The Temporal Profile of Circulating miRNAs during Gestation in Overweight and Obese Women with or without Gestational Diabetes Mellitus

Anja Elaine Sørensen*, Mireille N.M. van Poppel, Gernot Desoye, David Simmons, Peter Damm, Dorte Møller Jensen, Louise Torp Dalgaard, The Dali Core Investigator Group

*Corresponding author for this work

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Circulating non-coding microRNAs (miRNAs) are important for placentation, but their expression profiles across gestation in pregnancies, which are complicated by gestational diabetes mellitus (GDM), have not been fully established. Investigating a single time point is insufficient, as pregnancy is dynamic, involving several processes, including placenta development, trophoblast proliferation and differentiation and oxygen sensing. Thus, the aim of this study was to compare the temporal expression of serum miRNAs in pregnant women with and without GDM. This is a nested case-control study of longitudinal data obtained from a multicentric European study (the ‘DALI’ study). All women (n = 82) were overweight/obese (BMI ≥ 29 kg/m2 ) and were normal glucose tolerant (NGT) at baseline (before 20 weeks of gestation). We selected women (n = 41) who were diagnosed with GDM at 24–28 weeks, according to the IADPSG/WHO2013 criteria. They were matched with 41 women who remained NGT in their pregnancy. miRNA (miR-16-5p,-29a-3p,-103-3p,-134-5p,-122-5p,-223-3p,-330-3p and miR-433-3p) were selected based on their suggested importance for placentation, and measurements were performed at baseline and at 24–28 and 35–37 weeks of gestation. Women with GDM presented with overall miRNA levels above those observed for women remaining NGT. In both groups, levels of miR-29a-3p and miR-134-5p increased consistently with progressing gestation. The change over time only differed for miR-29a-3p when comparing women with GDM with those remaining NGT (p = 0.044). Our findings indicate that among overweight/obese women who later develop GDM, miRNA levels are already elevated early in pregnancy and remain above those of women who remain NGT during their pregnancy. Maternal circulating miRNAs may provide further insight into placentation and the cross talk between the maternal and fetal compartments.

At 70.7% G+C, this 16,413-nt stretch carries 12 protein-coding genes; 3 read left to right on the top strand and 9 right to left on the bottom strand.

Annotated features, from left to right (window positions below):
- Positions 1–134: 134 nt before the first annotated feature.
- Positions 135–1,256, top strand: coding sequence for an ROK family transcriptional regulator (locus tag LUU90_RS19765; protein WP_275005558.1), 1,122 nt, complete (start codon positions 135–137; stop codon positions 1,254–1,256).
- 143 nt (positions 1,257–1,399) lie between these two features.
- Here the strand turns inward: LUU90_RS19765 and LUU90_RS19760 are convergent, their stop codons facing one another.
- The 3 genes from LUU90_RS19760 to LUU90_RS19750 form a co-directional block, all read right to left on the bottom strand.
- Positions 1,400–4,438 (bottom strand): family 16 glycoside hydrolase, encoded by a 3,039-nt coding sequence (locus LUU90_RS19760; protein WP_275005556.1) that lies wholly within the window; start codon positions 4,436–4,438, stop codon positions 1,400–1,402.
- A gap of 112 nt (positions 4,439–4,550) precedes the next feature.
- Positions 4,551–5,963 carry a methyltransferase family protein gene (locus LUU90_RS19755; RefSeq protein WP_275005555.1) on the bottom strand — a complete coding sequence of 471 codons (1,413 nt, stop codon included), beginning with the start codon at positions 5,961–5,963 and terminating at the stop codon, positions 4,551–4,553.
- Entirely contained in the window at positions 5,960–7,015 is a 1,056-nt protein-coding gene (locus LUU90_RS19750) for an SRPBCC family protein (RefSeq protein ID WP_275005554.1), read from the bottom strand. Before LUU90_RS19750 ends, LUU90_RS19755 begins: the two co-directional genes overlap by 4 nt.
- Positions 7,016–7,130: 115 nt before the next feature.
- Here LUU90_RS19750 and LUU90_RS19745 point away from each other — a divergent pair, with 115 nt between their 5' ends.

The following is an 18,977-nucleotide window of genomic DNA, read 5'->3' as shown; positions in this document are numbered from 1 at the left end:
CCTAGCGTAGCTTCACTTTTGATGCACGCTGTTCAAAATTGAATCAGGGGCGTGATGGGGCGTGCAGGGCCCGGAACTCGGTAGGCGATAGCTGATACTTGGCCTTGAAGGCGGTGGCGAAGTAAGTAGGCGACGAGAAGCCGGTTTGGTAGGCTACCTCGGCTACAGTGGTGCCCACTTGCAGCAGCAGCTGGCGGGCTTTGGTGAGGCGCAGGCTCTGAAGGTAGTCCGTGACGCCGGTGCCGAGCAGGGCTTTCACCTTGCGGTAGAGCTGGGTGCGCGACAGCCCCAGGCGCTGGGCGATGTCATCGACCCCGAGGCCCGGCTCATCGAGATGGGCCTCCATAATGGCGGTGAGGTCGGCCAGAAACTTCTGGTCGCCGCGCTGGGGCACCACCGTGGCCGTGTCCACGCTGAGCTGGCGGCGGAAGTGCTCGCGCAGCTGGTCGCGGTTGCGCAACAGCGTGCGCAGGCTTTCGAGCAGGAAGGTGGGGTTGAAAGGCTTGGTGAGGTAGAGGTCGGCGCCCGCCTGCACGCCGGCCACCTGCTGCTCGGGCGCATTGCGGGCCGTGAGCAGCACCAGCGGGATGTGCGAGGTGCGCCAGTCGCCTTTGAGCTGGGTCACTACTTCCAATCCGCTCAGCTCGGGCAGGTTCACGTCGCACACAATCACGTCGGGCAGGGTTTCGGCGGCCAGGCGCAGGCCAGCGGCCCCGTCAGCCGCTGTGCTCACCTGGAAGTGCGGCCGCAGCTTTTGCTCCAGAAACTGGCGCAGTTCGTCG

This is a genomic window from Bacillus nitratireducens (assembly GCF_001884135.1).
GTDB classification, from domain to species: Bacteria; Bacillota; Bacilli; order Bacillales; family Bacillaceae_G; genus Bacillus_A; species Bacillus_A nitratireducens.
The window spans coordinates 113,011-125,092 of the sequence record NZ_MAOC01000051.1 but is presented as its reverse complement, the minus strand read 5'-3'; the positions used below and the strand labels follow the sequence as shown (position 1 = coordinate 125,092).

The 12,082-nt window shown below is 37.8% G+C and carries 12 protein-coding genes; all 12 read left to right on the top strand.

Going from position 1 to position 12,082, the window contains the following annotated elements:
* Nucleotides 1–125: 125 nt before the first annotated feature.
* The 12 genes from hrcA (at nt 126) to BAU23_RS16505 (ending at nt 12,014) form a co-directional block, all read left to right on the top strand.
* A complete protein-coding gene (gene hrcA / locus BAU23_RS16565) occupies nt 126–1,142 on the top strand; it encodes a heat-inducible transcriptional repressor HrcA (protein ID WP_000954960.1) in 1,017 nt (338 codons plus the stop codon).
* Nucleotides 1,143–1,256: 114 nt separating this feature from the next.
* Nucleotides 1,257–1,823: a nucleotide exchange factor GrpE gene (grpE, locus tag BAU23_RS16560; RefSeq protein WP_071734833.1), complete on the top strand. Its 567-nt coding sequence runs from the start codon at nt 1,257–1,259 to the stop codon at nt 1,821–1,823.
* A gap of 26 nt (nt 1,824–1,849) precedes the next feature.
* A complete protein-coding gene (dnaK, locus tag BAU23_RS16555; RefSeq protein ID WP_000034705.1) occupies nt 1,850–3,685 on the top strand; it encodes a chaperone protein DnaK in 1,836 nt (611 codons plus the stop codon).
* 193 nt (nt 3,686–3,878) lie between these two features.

Original languageEnglish
Article number482
Issue number2
Number of pages18
Publication statusPublished - Feb 2022

Bibliographical note

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© 2022 by the authors. Licensee MDPI, Basel, Switzerland.


  • Circulating biomarkers
  • Gestational diabetes mellitus
  • MicroRNA
  • MiR-29a-3p
  • Serum
  • Temporal expression profile


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